[Answer] How do intracellular pathogens escape the immune system?

Answer: through the ability to survive within the host cell
How do intracellular pathogens escape the immune system?
Induction of cell death is one of the canonical strategies used by phagocytes to clear intracellular pathogens by expelling microbes from their replicative niche. Successful intracellular pathogens modulate different forms of cell death such as apoptosis pyroptosis necrosis/necroptosis and NETosis to evade host immune defense . Apoptosis is an active programmed cell death which does not induce inflammation but is dependent on sequential proteolytic activation of caspases.
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The pathogen dismantles the machinery by targeting it for degradation and thereby escapes the immune system’ says Robinson.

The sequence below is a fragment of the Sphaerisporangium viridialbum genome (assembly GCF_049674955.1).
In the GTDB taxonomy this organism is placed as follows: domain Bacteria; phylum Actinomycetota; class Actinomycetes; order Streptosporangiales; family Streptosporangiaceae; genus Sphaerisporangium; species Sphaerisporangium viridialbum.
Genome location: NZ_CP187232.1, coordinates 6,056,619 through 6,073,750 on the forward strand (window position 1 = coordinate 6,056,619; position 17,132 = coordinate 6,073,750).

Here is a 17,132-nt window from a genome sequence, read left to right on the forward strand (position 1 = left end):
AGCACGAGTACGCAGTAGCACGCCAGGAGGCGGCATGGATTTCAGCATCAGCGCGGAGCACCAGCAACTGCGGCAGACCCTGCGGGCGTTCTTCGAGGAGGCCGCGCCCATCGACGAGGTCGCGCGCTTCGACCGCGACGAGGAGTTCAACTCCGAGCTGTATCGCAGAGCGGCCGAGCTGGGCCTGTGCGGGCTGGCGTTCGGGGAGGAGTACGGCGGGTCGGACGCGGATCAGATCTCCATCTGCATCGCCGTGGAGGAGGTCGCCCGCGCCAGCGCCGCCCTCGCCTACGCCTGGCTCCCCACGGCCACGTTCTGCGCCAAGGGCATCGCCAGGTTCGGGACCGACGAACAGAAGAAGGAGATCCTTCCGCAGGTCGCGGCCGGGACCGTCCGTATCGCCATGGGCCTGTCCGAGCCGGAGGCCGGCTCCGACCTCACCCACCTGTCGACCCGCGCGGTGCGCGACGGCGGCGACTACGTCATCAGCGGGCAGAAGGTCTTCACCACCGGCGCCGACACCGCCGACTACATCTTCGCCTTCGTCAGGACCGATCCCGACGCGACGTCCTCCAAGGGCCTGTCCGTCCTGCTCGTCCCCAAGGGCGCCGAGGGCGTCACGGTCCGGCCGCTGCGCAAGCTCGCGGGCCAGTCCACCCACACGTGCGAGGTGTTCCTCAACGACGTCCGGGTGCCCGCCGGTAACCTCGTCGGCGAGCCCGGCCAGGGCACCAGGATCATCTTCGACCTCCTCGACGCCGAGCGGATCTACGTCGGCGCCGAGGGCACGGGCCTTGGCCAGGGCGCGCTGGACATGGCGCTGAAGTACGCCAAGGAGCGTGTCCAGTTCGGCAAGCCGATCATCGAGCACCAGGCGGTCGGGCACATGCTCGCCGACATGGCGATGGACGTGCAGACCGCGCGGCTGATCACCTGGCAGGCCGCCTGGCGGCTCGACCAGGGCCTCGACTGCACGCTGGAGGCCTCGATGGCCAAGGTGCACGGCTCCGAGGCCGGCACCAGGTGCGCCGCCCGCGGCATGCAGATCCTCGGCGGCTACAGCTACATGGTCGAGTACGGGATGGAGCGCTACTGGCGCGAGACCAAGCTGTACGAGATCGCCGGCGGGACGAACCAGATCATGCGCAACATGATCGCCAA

Research on the immune response against intracellular bacteria not only helps us to better understand how the immune system deals with “viable antigens” in constant trans-mutation it also forms the basis for the rational design of control measures for major health problems.
However many pathogens manage to escape the immune system by invading cells and replicating within them. To counter these pathogens immune cells produce a powerful cytokine called interferon-γ that reprograms the invaded cells to express hundreds of antimicrobial proteins. These proteins transform the cells into a hostile environment for pathogens.
Antigenic variation allows pathogens to escape from immunity One way in which an infectious agent can evade immune surveillance is by altering its antigens; this is particularly important for extracellular pathogens against which the principal defense is the production of antibody against their surface structures.
Various bacterial pathogens can escape our immune sy…

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